Responsorial Psalm (Psalm 122 [123).
Our eyes are on the Lord till he show us his mercy.
Second Reading (2 Corinthians 12:7-10).
In the final section of this letter to the Corinthians (chapters 10-13) Paul is dealing with problems that have risen in the Corinthian church, founded by him just seven years earlier. There were some false apostles setting themselves up as rivals to Paul and other members of the community were also questioning his qualifications and apostolic credentials. Paul defends his status as their apostle and recounts some of his suffering in his ministry as apostle. He also mentions his visions and revelations from God, being, as he says, once caught up to the third heaven. But he had reminded the Corinthians when first preaching to them that God had willed to save the world not by miracles beloved by Jewish tradition, or by human wisdom highly regarded by Greeks, but rather by the foolishness of the cross. Paul also realised that the death (cross) and resurrection of Christ were at work in his ministry and in the life of the Church. His mystical experiences were counterbalanced by some problems he refers to as “a thorn in the flesh”, either some sickness or possibly the annoyances from the opposition to him in Corinth. God’s answer to his prayer for relief was that God’s power in the success of the ministry is shown in human weakness. Success comes from God, not from human effort. This leads Paul back to essentials: contradictions, insults and other difficulties when necessary for Christ’s sake can further God’s saving plans.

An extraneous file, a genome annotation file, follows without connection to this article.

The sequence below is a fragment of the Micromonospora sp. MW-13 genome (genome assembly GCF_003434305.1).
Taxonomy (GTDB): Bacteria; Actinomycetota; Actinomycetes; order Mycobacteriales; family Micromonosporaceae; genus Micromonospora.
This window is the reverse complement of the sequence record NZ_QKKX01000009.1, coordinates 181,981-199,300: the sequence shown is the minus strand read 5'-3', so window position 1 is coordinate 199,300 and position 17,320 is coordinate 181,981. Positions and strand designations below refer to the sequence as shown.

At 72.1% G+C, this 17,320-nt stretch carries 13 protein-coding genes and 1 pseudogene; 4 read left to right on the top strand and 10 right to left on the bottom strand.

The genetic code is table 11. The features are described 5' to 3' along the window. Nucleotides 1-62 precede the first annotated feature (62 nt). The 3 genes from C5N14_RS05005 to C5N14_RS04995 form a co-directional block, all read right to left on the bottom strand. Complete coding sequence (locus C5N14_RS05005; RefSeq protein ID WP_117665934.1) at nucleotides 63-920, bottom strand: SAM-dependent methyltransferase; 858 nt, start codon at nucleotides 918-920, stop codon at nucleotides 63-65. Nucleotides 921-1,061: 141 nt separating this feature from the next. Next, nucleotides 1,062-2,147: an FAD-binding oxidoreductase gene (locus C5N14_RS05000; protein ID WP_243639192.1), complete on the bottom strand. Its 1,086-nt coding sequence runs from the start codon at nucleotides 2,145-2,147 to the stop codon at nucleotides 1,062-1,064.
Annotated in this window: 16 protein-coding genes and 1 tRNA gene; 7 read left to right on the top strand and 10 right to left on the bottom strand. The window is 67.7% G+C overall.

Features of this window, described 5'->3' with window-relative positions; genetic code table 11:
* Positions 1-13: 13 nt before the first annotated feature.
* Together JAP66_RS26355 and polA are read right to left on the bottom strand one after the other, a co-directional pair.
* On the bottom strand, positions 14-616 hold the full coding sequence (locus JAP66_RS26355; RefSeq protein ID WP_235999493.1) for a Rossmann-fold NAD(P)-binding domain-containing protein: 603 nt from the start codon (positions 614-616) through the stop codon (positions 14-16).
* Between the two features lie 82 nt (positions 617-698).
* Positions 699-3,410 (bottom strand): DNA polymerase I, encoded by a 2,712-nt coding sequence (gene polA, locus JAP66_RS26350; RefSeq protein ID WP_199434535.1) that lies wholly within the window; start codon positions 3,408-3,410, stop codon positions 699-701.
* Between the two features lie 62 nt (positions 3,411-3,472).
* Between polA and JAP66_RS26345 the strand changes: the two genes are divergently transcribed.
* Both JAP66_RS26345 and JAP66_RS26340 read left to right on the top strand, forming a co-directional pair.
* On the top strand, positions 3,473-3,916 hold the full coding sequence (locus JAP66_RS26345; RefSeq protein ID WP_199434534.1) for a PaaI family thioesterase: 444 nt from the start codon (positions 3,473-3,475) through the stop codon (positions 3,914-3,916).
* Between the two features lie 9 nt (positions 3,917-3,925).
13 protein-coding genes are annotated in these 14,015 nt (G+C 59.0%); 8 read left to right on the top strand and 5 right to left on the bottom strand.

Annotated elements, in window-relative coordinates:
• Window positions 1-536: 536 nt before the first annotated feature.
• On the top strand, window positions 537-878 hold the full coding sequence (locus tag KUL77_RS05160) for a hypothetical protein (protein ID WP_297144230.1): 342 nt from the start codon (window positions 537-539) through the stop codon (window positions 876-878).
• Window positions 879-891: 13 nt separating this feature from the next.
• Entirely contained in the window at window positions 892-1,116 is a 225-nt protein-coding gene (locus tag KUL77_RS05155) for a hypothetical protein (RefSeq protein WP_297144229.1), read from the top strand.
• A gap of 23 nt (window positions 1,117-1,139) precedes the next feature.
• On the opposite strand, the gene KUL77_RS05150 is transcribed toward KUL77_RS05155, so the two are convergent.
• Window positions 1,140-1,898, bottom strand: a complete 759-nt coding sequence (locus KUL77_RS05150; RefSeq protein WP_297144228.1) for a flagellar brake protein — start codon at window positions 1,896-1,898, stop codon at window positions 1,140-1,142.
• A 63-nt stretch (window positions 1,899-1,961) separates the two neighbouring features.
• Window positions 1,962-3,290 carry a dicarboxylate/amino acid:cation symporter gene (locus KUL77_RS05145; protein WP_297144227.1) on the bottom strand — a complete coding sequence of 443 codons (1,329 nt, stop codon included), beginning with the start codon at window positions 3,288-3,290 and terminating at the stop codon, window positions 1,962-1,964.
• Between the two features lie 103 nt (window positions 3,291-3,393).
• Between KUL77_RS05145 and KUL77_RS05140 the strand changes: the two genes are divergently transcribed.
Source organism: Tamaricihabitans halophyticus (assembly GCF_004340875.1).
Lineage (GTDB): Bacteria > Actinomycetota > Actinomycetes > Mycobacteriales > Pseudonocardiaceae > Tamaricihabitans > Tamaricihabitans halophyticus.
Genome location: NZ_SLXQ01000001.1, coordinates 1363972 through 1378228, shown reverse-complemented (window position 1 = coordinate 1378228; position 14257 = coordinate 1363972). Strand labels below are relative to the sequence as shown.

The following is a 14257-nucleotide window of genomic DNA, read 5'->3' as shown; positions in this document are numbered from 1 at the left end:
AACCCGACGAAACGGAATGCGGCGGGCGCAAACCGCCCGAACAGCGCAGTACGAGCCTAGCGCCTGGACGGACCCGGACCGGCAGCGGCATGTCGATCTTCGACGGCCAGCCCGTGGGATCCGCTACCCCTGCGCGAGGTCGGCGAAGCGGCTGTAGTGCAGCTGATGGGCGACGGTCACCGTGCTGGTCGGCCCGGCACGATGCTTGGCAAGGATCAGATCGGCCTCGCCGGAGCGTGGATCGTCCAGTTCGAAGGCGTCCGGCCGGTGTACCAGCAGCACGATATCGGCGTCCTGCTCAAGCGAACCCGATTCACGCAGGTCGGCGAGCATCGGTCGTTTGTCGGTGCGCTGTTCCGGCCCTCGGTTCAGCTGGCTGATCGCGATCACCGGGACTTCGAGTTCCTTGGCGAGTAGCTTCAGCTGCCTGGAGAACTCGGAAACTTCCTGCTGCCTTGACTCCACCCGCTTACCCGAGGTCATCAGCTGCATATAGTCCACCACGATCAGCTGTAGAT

Gospel (Mark 6:1-6).